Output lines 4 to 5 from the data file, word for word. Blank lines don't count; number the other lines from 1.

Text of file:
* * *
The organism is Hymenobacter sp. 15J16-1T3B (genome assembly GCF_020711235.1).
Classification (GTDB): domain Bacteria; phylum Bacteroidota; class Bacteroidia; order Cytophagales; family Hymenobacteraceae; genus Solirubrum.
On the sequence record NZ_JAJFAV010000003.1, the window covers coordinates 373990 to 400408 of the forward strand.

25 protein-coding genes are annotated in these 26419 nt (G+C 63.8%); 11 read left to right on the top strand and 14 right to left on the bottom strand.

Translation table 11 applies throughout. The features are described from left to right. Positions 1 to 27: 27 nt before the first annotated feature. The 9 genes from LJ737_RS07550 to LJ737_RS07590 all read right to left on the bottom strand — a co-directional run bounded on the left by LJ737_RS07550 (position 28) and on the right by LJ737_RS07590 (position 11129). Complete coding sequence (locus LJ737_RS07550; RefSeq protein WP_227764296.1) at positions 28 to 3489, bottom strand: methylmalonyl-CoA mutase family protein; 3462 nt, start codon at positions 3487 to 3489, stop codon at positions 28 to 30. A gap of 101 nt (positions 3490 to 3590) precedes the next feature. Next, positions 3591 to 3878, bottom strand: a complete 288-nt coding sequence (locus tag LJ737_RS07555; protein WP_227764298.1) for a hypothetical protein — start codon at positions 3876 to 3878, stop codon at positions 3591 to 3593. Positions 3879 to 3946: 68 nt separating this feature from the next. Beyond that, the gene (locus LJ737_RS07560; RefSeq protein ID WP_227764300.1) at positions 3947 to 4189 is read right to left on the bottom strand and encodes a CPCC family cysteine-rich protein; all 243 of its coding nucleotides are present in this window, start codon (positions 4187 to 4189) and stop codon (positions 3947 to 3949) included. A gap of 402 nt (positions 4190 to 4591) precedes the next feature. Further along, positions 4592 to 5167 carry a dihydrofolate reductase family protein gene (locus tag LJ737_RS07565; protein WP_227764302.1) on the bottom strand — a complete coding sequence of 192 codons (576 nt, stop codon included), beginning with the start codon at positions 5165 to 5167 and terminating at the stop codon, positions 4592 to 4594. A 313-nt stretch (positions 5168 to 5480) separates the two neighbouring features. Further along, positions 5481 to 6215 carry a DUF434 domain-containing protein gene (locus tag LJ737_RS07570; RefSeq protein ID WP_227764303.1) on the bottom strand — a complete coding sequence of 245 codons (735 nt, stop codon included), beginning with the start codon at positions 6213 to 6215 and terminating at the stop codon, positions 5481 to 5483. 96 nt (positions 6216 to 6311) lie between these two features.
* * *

25 protein-coding genes are annotated in these 26419 nt (G+C 63.8%); 11 read left to right on the top strand and 14 right to left on the bottom strand.

Translation table 11 applies throughout. The features are described from left to right. Positions 1 to 27: 27 nt before the first annotated feature. The 9 genes from LJ737_RS07550 to LJ737_RS07590 all read right to left on the bottom strand — a co-directional run bounded on the left by LJ737_RS07550 (position 28) and on the right by LJ737_RS07590 (position 11129). Complete coding sequence (locus LJ737_RS07550; RefSeq protein WP_227764296.1) at positions 28 to 3489, bottom strand: methylmalonyl-CoA mutase family protein; 3462 nt, start codon at positions 3487 to 3489, stop codon at positions 28 to 30. A gap of 101 nt (positions 3490 to 3590) precedes the next feature. Next, positions 3591 to 3878, bottom strand: a complete 288-nt coding sequence (locus tag LJ737_RS07555; protein WP_227764298.1) for a hypothetical protein — start codon at positions 3876 to 3878, stop codon at positions 3591 to 3593. Positions 3879 to 3946: 68 nt separating this feature from the next. Beyond that, the gene (locus LJ737_RS07560; RefSeq protein ID WP_227764300.1) at positions 3947 to 4189 is read right to left on the bottom strand and encodes a CPCC family cysteine-rich protein; all 243 of its coding nucleotides are present in this window, start codon (positions 4187 to 4189) and stop codon (positions 3947 to 3949) included. A gap of 402 nt (positions 4190 to 4591) precedes the next feature. Further along, positions 4592 to 5167 carry a dihydrofolate reductase family protein gene (locus tag LJ737_RS07565; protein WP_227764302.1) on the bottom strand — a complete coding sequence of 192 codons (576 nt, stop codon included), beginning with the start codon at positions 5165 to 5167 and terminating at the stop codon, positions 4592 to 4594. A 313-nt stretch (positions 5168 to 5480) separates the two neighbouring features. Further along, positions 5481 to 6215 carry a DUF434 domain-containing protein gene (locus tag LJ737_RS07570; RefSeq protein ID WP_227764303.1) on the bottom strand — a complete coding sequence of 245 codons (735 nt, stop codon included), beginning with the start codon at positions 6213 to 6215 and terminating at the stop codon, positions 5481 to 5483. 96 nt (positions 6216 to 6311) lie between these two features.